How to get on your boss’ good side without being seen as a sickening bootlicker

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When it comes to pleasing your boss, you want to make sure you don’t cross the line into the overpraise territory.

Here are a few tips on how to get on your boss’ good side without being seen as a sickening bootlicker.

Be a team player

Don’t be afraid to share credit for successes. When things go well, make sure your boss knows who to thank. Your colleagues will appreciate the recognition, and it will help you build a good relationship with your boss and your coworkers.

Suggest new ideas

First, try to find a time when your boss is open to new ideas. Maybe they’re venturing into an unexplored collaboration or finding fresh inspirations for business development. If you can, try and catch them when they’re in a good mood.

Next, make sure your idea is feasible. Don’t suggest something impossible or that’s going to take too much time and resources. Your boss will probably appreciate your effort, but it would be useless if they can’t follow through.

Finally, be clear and concise. Get to the point and explain why your idea is a good solution to the problem at hand. Remember, your boss is busy, so they don’t have time to listen to long-winded proposals.

Don’t be a brown-noser
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You want to be seen as someone willing to go the extra mile, but you don’t want to cross the line into sycophancy. Always sucking up to the boss is a surefire way to make enemies among your colleagues. So how can you get on your boss’ good side without being seen as a sickening bootlicker? Be genuine, be yourself.

Avoid being a know-it-all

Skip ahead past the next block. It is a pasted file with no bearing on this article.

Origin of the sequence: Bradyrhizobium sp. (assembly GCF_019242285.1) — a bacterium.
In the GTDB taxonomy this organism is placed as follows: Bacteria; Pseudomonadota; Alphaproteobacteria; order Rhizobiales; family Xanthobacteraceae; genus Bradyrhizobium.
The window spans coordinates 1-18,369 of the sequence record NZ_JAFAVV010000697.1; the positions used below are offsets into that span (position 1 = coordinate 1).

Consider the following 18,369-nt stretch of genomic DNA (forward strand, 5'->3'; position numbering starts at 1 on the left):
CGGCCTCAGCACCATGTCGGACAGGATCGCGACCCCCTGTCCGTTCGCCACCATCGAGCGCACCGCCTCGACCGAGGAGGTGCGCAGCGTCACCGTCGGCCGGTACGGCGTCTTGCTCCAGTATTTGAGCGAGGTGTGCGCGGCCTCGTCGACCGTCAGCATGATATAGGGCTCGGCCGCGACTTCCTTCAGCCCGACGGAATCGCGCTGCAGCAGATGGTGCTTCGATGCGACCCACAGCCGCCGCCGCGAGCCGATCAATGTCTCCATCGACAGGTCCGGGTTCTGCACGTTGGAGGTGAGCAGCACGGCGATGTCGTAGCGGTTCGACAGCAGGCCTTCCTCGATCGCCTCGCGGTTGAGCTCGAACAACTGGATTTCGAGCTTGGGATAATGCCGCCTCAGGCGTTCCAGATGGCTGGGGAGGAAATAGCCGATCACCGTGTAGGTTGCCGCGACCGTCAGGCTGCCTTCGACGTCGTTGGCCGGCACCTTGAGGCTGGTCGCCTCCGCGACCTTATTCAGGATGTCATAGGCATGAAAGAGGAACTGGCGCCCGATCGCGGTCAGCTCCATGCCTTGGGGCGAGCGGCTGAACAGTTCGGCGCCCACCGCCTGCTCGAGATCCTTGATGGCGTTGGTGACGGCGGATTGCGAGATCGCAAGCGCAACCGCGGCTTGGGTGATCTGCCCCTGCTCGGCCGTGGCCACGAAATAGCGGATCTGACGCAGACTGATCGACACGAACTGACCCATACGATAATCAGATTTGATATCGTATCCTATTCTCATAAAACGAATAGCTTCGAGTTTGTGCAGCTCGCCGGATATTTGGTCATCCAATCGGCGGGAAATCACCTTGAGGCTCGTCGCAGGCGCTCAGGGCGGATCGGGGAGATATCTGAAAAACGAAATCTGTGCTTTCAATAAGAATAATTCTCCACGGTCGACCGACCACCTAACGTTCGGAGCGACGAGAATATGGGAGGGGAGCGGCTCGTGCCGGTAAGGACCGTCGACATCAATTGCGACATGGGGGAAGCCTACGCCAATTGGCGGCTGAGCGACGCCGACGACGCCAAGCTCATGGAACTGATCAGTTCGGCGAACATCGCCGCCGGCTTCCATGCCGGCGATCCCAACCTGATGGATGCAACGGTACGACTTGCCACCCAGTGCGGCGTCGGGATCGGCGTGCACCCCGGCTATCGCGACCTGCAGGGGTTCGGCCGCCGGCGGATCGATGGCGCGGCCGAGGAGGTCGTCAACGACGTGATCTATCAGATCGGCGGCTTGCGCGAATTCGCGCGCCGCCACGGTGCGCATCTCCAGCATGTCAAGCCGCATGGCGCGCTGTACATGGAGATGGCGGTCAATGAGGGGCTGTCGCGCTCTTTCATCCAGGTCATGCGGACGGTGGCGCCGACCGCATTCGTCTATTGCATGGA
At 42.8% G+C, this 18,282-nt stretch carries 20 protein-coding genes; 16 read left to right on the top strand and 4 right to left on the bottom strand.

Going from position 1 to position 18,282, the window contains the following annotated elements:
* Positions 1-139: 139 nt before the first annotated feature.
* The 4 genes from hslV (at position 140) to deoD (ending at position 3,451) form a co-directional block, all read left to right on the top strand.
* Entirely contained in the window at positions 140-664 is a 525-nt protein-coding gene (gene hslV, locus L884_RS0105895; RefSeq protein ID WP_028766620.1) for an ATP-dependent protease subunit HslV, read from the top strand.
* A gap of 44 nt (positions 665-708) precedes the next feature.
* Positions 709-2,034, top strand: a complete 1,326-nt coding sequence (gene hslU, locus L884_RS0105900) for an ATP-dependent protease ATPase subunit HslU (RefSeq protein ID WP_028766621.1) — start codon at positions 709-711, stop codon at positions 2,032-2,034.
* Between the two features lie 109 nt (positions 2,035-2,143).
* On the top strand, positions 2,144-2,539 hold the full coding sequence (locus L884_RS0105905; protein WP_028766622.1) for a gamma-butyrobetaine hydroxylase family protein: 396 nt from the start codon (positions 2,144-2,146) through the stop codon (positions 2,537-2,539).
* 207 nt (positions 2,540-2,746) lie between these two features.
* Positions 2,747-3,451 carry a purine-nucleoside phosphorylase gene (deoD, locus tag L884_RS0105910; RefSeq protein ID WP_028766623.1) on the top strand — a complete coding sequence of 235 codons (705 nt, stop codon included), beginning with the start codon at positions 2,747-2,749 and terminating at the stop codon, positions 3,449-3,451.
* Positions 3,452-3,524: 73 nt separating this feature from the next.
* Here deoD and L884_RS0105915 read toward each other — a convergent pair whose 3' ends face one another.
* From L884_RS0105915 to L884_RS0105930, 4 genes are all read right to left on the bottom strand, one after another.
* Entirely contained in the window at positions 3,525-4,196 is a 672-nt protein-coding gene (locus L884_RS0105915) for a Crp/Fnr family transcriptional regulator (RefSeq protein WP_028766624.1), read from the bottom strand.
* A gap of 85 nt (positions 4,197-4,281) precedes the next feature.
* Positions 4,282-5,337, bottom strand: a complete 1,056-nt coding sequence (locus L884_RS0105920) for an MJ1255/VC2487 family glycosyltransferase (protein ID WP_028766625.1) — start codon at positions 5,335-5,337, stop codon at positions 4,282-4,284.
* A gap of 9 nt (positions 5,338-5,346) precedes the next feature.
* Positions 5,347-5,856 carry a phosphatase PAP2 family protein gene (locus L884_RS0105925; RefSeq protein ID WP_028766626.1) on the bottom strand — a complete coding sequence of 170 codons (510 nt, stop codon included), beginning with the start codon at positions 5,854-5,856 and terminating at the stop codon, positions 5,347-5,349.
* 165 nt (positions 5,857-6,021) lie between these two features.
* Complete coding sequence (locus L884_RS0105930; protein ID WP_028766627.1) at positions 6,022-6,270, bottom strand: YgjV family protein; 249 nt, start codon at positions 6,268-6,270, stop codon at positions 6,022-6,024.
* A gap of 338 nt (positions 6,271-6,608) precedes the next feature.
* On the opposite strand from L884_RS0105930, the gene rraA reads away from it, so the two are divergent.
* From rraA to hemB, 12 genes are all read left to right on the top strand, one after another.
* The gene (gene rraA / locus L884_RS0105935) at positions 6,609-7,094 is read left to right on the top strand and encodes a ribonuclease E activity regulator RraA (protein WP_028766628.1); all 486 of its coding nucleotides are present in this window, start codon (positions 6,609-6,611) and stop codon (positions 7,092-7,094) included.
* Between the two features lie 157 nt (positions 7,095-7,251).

You might be tempted to try and show your boss how much you’ve learned by acting like a know-it-all. But this is one of the quickest ways to get on their bad side.

Your boss is probably smart enough, and they don’t need you to lecture them on the finer points of the job. In fact, they will probably see through your act and think you’re just trying to show off.

Instead, try being humble and respectful. Admitting that you don’t know everything and asking for help when you need it will make you seem much more amicable than trying to act like a know-it-all.

Take on extra assignments

If there are tasks that nobody else wants to do, volunteer for them if you think it’s a good learning opportunity for you. This will show your boss that you’re seeking growth and willing to try new things.

And don’t just do it when there’s something big at stake. Offer to help out with smaller tasks too, like creating agendas for meetings or drafting weekly newsletters. The more helpful you are, the better your relationship with your boss will likely be.

There’s no need to grovel and lick your boss’ boots to get ahead. If you resort to such tactics, you will likely just end up alienating your colleagues and torpedoing your career prospects. Instead, try employing some of the tips in this article to get on your boss’ good side without being seen as a sickening bootlicker. With a bit of finesse and strategy, you can have a positive relationship with your boss without compromising the respect of your coworkers.

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